e.    5. The narration of Abu Hurayra that the Prophet (Allah bless him and grant him peace) would say before going to sleep while lying on his right:

بِاسْمِكَ رَبِّي وَضَعْتُ جَنْبِي وَبِكَ أَرْفَعُهُ إِنْ أَمْسَكْتَ نَفْسِي فَارْحَمْهَا وَإِنْ أَرْسَلْتَهَا فَاحْفَظْهَا بِمَا تَحْفَظُ بِهِ عِبَادَكَ الصَّالِحِينَ

[Abu Dawud, Tirmidhi, Muslim with very similar wording]

f.       6. The narration of Bara’ (Allah be well pleased with him) that when the Prophet (Allah bless him and grant him peace) intended to sleep he would place his hand under his cheek and say:

اللَّهُمَّ قِنِي عَذَابَكَ يَوْمَ تَبْعَثُ عِبَادَكَ

[Abu Dawud, Ahmad]

There are a number of other soundly established narrations relating to what one can do and say before sleeping. The above should, insha’Allah, suffice.



Checked & Approved by Faraz Rabbani

‘True’ Dreams Are 1/46 of Prophecy

Answered by : Shaykh Gibril Haddad

Question:’True’ dreams 1/46 of prophecy

Answer: Muslims use two value-laden Arabic words for “dream”, ru’ya and hulm, respectively “vision” and “fantasm” — both of which are mentioned in the Qur’an and the Prophetic Sunnah — which differ widely in application and significance, the first one being good and the latter either bad or meaningless.

When the dream originates from a higher spiritual source — such as God or the angels — it is a “truthful vision” (ru’ya sadiqah). This is the term the Mother of the Believers Aisha used when she described the beginnings of the descent of revelation upon Prophet Muhammad upon him and his family blessings and peace. Such visions are not only uplifting as a rule, but they also present meaningful disclosures which are invariably confirmed in a wakeful state: “He would never see a vision,” she continued, “except it subsequently came true as surely as the cleaving of the dawn.” The Prophet saw in his dream that he had conquered Mekah long before the conquest took place, after which the Quranic verse was revealed: { “Allah has fulfilled the vision of His Messenger in very truth” } (46:26). Similarly, Prophet Joseph saw 11 planets prostrating to him (12:4), which stood for his 11 brothers who eventually came under his sway.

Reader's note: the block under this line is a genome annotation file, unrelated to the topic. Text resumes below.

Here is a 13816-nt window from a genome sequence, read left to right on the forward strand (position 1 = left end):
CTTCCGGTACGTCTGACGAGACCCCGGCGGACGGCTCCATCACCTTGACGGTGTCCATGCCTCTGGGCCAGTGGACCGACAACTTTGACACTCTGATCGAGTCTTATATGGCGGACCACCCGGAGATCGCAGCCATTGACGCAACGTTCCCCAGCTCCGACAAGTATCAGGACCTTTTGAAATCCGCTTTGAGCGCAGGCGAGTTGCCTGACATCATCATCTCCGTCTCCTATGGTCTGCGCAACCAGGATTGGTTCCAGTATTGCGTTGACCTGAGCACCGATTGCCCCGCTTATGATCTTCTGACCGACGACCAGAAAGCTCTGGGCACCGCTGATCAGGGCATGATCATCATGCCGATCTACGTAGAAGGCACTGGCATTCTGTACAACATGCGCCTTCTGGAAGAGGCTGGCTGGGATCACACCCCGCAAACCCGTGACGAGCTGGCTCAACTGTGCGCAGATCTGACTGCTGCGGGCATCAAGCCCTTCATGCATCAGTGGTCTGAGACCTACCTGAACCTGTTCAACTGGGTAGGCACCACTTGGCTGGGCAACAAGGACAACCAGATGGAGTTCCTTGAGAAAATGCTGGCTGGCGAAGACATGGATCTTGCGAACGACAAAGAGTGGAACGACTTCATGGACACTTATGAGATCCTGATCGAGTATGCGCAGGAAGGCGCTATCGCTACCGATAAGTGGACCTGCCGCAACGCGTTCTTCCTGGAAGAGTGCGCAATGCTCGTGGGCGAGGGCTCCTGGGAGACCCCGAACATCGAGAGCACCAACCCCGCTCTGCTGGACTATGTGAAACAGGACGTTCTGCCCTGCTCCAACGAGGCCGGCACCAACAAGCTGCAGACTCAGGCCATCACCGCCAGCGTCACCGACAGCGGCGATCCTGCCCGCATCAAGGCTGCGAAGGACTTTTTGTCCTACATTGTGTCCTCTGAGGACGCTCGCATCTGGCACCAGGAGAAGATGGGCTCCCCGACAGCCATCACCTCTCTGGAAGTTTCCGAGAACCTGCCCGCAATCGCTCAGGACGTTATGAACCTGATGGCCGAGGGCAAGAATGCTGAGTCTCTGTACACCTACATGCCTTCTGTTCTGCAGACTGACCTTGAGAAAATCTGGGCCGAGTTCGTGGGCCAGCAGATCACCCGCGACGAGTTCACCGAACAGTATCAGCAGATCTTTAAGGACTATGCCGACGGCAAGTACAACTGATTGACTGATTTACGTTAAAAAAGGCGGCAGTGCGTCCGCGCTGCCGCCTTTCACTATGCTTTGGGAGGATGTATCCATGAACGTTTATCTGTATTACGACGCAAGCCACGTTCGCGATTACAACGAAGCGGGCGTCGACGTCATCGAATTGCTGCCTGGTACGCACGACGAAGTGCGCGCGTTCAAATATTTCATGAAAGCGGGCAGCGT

If, however, the dream originates from a lower source such as one’s ego (nafs), the devil (shaitan) or a collaboration of both, it is considered either insignificant or harmful. Examples of nafs-bound dreams are sexual fantasies, dreaming of water when thirsty, wealth or other preoccupations rooted in one’s psyche as well as incoherent narratives. Examples of satanic whisperings are dreams that affect one’s spirit negatively. All such phenomena the Qur’an calls { “a confused jumble” } (12:44, 21:5), hence the Prophet himself made the semantic distinction: “Ru’ya is from God while hulm is from the devil.” He recommended to recount only dreams of the first type. As for bad dreams, we are ordered to keep their harm at bay by seeking refuge in God from them and strictly never retelling them to anyone.

Islam forbids the interpretation of dreams to all but experts. This prohibition is in recognition of the positive or negative effect dreams can have on our wakeful state and also because of the ineffable connection between their interpretation and reality in light of the Prophetic hadith, “Dreams are one out of 46 parts of Prophecy.” A similar hadith states: “Nothing remains of the beginnings of Prophethood except the good vision a Muslim may see.” Among the few people to whom the Companions confided their dreams were the Prophet himself and his close friend Sayyiduna Abu Bakr al-Siddiq, both of whom were expert interpreters. Among the Muslims of the succeeding generation, the most eminent interpreter was Ibn Sirin, who warned against amateurs: “This matter is connected with religion, so look well from whom you take your religion!” When Imam Malik was asked whether anyone could interpret dreams, he replied: “What! Is religion a plaything?”

Perhaps the most ironclad guarantee of a good dream in Islam is the Prophet’s statement that “Whoever sees me in a dream has truly seen me, for the devil cannot impersonate me”. However, apart from his direct contemporaries, how can one be sure that one is seeing Prophet Muhammad and not something else he imagines to be the Prophet? The ulema answered: Know the Prophet’s characteristics so you can be sure. This is why Imam al-Tirmizi compiled al-Shamail al-Nabawiyya, the most famous collection of hadiths (about 400) on the physical and moral Attributes of the Prophet, which he closed with the above-cited narrations on the high status of truthful dreams in Islam and the warning of Ibn Sirin against unqualified interpreters. In this respect, the Shamail is a manual on how to see the Prophet — a momentous glad tiding, dearly to be wished in the life of a Muslim.